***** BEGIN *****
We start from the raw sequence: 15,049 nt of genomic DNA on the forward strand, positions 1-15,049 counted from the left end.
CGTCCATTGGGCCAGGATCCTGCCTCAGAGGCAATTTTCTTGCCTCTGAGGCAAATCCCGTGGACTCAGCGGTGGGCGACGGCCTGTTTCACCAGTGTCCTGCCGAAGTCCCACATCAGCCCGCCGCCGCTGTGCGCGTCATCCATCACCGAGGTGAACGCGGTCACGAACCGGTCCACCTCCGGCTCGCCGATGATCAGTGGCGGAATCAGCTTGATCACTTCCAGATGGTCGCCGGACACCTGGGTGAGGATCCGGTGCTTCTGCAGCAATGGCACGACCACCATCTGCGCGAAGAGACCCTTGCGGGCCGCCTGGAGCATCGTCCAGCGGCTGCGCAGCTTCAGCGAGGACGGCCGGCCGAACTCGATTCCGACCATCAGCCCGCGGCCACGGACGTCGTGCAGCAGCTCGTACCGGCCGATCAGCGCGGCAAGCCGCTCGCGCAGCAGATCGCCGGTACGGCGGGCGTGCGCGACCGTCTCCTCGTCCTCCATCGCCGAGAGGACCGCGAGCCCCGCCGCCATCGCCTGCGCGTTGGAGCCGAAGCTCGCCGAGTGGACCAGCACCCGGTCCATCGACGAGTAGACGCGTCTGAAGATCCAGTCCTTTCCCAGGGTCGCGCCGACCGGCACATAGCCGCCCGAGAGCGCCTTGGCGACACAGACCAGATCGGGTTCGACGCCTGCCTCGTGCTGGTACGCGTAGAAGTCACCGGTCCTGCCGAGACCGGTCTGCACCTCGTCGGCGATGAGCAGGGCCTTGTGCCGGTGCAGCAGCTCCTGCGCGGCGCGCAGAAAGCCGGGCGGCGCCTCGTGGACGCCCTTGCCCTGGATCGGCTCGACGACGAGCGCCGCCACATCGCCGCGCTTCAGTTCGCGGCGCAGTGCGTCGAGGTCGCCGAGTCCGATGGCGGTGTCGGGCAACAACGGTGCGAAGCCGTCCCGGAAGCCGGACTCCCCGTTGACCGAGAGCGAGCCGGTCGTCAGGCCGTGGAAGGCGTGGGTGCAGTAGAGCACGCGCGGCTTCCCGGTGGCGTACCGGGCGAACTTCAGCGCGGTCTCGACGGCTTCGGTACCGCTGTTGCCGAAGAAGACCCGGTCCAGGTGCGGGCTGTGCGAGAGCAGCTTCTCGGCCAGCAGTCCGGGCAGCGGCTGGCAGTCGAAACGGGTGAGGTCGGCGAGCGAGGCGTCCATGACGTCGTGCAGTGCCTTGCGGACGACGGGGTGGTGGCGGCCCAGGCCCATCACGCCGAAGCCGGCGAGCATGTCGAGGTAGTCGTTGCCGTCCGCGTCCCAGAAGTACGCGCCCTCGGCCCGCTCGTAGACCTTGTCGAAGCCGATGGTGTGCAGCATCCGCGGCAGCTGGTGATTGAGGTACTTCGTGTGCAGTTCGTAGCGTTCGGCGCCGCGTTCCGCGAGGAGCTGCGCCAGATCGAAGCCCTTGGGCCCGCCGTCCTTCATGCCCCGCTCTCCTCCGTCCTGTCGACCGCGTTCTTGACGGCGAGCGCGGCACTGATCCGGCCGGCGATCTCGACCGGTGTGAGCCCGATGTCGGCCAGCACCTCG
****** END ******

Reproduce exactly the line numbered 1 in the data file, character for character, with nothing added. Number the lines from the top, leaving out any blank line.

We start from the raw sequence: 15,049 nt of genomic DNA on the forward strand, positions 1-15,049 counted from the left end.